LGBTs are sometimes celebrated as the ultimate de-stabilisers of heteropatriarchy, living outside the norms of reproduction of humanity, of norms of how we are supposed to love each other (and not), and outside norms structuring our sexuality and sexual relationships. If only it was true…
In order to battle daily discrimination, conformity to the dominant behaviours and norms seem to be commanded : monogamy, straight sexuality (although between same-sex partners), lifelong relationships, climbing the professional ladder, being good consumers, etc, etc.
One cannot blame lesbians and gays from wanting to enjoy the same rights as heterosexuals – that is to make alliances with their close ones that will entitle you to shared social security, to shared hospital insurance, to share financial responsibilities with each other, to have the right to choose parenthood if one feels that pull, to be ensured that those you love will have the right to stay around and be close if something awful should happen. But still, there is something in the way that the battles for equality are fought (and sometimes won) that troubles me.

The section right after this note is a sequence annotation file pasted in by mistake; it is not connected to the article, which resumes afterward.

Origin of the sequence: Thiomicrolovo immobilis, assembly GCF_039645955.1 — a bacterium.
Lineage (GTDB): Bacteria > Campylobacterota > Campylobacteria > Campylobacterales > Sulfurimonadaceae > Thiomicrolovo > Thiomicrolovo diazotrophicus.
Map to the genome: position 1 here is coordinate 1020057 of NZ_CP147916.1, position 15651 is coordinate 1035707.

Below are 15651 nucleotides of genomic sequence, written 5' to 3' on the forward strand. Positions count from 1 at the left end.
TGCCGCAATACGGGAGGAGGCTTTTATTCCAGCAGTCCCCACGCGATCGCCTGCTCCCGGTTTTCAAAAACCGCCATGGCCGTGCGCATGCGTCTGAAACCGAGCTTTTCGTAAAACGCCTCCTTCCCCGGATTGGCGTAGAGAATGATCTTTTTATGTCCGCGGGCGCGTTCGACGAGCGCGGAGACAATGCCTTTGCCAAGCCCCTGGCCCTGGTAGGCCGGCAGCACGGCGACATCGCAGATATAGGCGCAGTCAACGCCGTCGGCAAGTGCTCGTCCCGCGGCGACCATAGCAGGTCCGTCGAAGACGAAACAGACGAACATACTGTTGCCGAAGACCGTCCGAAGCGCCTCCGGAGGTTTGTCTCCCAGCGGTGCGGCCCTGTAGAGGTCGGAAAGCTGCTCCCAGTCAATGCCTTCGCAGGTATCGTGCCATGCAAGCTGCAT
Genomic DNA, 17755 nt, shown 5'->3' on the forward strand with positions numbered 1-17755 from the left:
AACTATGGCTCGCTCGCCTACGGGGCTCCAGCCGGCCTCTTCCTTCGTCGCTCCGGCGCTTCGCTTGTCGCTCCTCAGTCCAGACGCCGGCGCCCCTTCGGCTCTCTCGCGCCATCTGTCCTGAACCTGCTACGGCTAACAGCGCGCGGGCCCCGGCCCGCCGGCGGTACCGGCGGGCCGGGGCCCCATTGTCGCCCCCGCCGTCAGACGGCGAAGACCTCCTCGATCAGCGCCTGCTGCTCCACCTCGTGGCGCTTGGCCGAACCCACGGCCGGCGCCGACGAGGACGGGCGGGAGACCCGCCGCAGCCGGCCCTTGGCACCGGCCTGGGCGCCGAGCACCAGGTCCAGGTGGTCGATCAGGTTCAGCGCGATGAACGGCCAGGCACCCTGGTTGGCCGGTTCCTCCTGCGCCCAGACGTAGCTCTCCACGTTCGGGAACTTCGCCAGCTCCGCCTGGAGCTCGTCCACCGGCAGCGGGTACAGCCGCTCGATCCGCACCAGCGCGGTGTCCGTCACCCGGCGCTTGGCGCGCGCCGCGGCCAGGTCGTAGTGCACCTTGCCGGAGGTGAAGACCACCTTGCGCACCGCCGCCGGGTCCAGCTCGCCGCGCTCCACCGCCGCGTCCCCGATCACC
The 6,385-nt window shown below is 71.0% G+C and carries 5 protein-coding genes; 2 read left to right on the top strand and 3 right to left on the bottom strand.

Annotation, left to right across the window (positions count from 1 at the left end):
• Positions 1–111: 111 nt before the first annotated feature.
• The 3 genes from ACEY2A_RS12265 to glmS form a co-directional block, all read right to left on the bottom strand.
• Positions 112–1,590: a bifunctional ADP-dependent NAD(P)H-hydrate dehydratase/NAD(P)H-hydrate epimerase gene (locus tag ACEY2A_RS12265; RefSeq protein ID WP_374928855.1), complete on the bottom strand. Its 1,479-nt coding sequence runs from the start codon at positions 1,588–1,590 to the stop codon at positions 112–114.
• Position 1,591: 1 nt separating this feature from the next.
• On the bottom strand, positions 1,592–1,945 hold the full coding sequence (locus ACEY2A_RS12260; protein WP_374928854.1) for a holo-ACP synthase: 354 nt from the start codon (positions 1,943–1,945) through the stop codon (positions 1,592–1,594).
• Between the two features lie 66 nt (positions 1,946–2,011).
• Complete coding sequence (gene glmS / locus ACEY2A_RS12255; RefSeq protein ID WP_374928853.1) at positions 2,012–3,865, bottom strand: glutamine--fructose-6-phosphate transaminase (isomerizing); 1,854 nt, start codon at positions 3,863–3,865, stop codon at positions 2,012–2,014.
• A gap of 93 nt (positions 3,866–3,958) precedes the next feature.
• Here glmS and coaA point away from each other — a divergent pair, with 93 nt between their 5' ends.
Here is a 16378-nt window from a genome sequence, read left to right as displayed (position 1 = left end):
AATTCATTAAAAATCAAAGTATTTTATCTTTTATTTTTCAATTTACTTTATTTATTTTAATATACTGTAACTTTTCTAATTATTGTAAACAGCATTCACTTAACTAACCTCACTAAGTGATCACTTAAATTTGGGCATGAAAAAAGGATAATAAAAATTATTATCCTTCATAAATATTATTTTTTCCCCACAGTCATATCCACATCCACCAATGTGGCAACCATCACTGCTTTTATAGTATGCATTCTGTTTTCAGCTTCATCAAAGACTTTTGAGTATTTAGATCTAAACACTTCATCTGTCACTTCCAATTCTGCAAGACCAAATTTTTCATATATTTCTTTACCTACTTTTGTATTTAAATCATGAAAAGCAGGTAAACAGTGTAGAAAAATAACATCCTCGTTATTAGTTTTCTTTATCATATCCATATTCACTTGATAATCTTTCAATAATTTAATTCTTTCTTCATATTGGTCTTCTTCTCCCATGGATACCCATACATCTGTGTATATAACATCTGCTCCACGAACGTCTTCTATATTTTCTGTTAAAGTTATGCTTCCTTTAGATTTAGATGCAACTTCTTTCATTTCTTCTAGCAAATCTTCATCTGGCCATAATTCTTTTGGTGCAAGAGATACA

Conforming to heteropatriarchy step I : Let’s marry ?
The problem is that it appears as if the only acceptable route to achieve the basic rights above passes through conforming to an old, patriarchal institution by the name of marriage. This institution, as most of you will be familiar with (married or not), has been instrumental to regulate heritage, the notion and definition of ‘legitimate’ descendants, the economy and the division of paid and unpaid work, ‘acceptable’ social behaviour, sexuality, and I am probably omitting a few. Oh yes, the marriage institution has been particularly important to restrict and/or deny women equal rights with men, and can include only two people, supposedly having a sexual relationship. And it is this traditionalist notion of marriage that LGBTs who wishes to access to some basic rights also have to conform to.
Conforming to heteropatriarchy step II : Gay and Lesbian Parenthood ?
Reading some of the message boards where gays and lesbians seek to get to know each other for a parental project together leaves you with the chills of conventionality and heteronormativity. A homo version of Jelinek ? ‘Stable, monogamous man, with university education, white-collar job, and excellent economy (possibly some details here) seeks serious parental project with like-minded lesbian couple.’ Oftentimes there is also information about ethnicity and physical appearance.